Bounce by bounce, good sized perch began coming though the frozen surface.  Decent sized fish in the 9 inch range.  We fished trying to catch fish by feeling for the tap of the perch.  This changed when we realized, we could see the bottom through the ice.  To make matters even better, we could easily identify dark objects swimming below.  Spot fishing through the ice greatly increased our rate of landing fish.  We were able to keep our baits away from the smaller fish and present the baits to the larger looming black objects. Within minutes of discovering this ability to successfully spot fish through the ice we landed a pair of 1 pound perch.


Since we have shared multiple intense moments in the wild, I know my brother better than most.  I know specifically when he is genuinely shocked.  His face elongates jaw dropping and his eyes become huge, the color in his face drains and the words “OH-MY- GOSH”, rolled off his tongue in fragmented exasperated syllables.  I knew he had hooked a giant perch when this scenario played out as we hovered over the ice holes.  The largest perch I have ever seen Austen hurriedly pulled through the ice and we tossed in our cooler to limit the chances of dropping the perch through the hole.

Something which shortly became a theme.

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Veins Of Ice

What connects you to your family?

Frozen lakes and ponds give the impression of desolation and death, leaving little to the imagination of those driving by.  If solid sheets of ice look boring to the passerby, imagine trying to explain the fun of staring at an eight inch hole in the ice for hours upon end.  Patience and willingness to brave incredible wind and cold in pursuit of the aquatic life beneath the ice requires you to be driven, or touched.  Selling the idea to someone else takes an incredible amount of enthusiasm, and a stroke of stupidity at times as well.  But as is the case, everyone has someone, or even a few people in their lives, who will never say no to a good adventure.  Either they are as touched as you, love the thrill of adventure, or both.

For being new to ice fishing, I guess this isn't a bad start. (Photo Credits- Austen Reid)

For being new to ice fishing, I guess this isn’t a bad start.
(Photo Credits- Austen Reid)

Gray clouds dimmed the atmospheric lights  in the Superbowl Sunday late afternoon.  Wind  buzzing from the North made our hunting blind turned ice fishing shanty feel like we were wearing toilet paper.  How dumb do you really have to be to be out there?  We could be at home ready to chow down on hot pizza and pulled pork.  But the idea of giant perch drove us both insane.

Are we dedicated sportsmen or just touched?

Are we dedicated sportsmen or just touched?

The silent stares of my brother and I at the three ice holes in front of us said more than words.  In-fact, the silence was richer than words.  The only words which really mattered here were:  “getting a bite, watch that pole, got one, pass the minnows, and, stand up I need to throw this perch into the cooler.”  The silence which we shared in the dimly lit hunting blind spoke to the strength of a friendship and brotherhood.  A silent understanding.  Only those who share the same ice in their veins of silent understanding can stand each other enough to trek into the mountains of ridiculousness.  I mean honestly, only complete knuckleheads can call silently staring at jig poles on the cold ice for hours one of the best adventures of their life.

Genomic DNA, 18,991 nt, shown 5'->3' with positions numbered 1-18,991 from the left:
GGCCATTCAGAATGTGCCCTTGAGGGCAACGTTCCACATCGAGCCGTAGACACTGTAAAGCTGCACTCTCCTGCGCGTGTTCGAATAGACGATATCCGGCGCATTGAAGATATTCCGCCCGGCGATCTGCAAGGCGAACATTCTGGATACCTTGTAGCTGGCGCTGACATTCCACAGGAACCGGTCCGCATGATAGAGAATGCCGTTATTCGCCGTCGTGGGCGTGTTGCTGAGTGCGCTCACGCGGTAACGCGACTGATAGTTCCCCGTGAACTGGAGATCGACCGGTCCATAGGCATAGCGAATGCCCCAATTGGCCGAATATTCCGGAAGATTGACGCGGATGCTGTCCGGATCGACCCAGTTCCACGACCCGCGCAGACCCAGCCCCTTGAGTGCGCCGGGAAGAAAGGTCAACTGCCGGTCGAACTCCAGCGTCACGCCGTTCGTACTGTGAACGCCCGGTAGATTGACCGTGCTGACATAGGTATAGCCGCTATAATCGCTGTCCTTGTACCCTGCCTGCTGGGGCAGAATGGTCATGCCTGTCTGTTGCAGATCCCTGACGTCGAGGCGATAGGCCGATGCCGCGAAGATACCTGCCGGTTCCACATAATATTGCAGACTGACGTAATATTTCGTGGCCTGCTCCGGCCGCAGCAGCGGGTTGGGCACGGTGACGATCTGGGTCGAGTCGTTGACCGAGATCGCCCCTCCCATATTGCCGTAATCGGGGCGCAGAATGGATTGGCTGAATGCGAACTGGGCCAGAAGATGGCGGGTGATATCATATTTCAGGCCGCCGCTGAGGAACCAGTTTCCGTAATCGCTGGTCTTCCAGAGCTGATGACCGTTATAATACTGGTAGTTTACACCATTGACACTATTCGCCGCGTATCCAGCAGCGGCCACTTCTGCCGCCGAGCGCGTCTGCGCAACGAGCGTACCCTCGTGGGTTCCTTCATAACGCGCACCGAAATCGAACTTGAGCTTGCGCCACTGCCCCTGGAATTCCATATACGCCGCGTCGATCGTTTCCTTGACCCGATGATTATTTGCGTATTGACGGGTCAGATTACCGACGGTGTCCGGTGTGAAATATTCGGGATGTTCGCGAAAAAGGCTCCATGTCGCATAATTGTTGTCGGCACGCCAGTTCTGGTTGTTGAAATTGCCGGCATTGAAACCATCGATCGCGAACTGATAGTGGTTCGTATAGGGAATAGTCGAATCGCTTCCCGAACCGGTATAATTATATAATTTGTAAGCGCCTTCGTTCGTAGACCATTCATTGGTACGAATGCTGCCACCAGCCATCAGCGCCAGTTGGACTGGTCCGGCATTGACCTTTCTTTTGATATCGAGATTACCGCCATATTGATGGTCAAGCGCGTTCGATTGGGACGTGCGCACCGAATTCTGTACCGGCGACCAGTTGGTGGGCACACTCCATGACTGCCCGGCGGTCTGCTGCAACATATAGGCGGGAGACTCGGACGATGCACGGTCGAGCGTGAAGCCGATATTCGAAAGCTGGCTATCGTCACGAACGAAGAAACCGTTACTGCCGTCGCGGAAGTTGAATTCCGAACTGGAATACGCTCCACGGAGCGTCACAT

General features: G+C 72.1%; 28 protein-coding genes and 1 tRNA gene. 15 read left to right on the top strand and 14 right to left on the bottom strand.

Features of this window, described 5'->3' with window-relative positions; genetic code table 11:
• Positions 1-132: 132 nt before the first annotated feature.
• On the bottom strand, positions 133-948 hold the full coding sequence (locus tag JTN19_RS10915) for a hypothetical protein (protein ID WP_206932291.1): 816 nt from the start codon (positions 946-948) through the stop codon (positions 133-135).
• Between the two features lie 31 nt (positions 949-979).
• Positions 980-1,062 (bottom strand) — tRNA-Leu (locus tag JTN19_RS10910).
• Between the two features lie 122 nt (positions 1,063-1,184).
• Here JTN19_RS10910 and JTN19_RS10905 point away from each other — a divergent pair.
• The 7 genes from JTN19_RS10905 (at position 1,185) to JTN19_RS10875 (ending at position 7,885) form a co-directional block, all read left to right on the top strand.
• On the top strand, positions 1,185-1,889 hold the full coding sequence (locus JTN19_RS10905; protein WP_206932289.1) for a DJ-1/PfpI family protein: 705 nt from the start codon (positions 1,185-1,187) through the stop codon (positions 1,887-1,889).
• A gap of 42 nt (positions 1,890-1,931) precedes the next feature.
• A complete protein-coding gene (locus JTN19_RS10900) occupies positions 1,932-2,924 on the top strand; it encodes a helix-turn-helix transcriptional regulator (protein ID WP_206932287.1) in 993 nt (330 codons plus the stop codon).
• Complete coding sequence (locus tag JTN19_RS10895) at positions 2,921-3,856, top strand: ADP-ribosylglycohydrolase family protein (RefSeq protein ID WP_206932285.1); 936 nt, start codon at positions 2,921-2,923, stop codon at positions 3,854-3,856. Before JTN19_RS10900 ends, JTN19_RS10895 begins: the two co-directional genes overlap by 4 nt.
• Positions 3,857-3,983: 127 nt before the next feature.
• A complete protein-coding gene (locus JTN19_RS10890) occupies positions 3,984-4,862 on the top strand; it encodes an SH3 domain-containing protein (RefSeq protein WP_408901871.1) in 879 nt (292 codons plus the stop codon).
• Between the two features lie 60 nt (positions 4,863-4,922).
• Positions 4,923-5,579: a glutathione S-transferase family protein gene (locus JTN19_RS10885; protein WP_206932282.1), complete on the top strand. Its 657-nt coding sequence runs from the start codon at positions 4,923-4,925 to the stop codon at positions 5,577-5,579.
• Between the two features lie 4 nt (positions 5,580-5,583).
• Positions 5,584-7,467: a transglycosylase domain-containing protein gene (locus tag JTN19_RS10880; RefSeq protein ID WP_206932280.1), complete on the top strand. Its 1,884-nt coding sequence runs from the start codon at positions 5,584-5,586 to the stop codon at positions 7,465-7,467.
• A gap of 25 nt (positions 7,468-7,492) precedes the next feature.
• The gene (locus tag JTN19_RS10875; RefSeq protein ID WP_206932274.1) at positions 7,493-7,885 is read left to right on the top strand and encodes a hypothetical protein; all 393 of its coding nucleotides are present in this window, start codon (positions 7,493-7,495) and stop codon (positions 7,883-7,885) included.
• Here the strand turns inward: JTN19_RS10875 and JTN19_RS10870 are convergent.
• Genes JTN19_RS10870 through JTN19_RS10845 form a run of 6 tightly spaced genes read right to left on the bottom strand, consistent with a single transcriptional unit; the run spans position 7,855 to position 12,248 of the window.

The common thread connects families.   The only time my mother ever fished with us.

The common thread connects families. The only time my mother ever fished with us.

After an hour of not catching anything on the cold ice, most people would turn to their partner and want to leave.  Since Austen and I share the same veins of ice, our silence meant, “we stick this out until he have to leave.”  But when you share the same veins of ice, you figure things out until a solution is found.  By mixing and matching, trying different depths and jigging movements in silent determination, we found a combination which worked.

I couldn’t help but laugh at Austen’s antics every-time he missed a bite.  Actually, we both would act like little kids each time we missed a bite.  Unlike the middle of summer when perch seem to be much  more aggressive, hooking one of these fish in the middle of winter can be compared to the finesse of dancing.  Movements too early or too late result in a blown attempt in front of perch who have the decision tastes of Olympic judges.  Austen became a master of this finesse fishing.  Watching the tap, tap, tap of his pole for the right moment, “finding the touch”.   Eventually he scored a 13 inch jumbo perch.  I could see the golden radiance of the monster perch through the other holes as it came to the surface.  Our eyes were large with the astonishment of victory.  For a brief moment, we were as loud as the Seahawks nation would be later in the evening.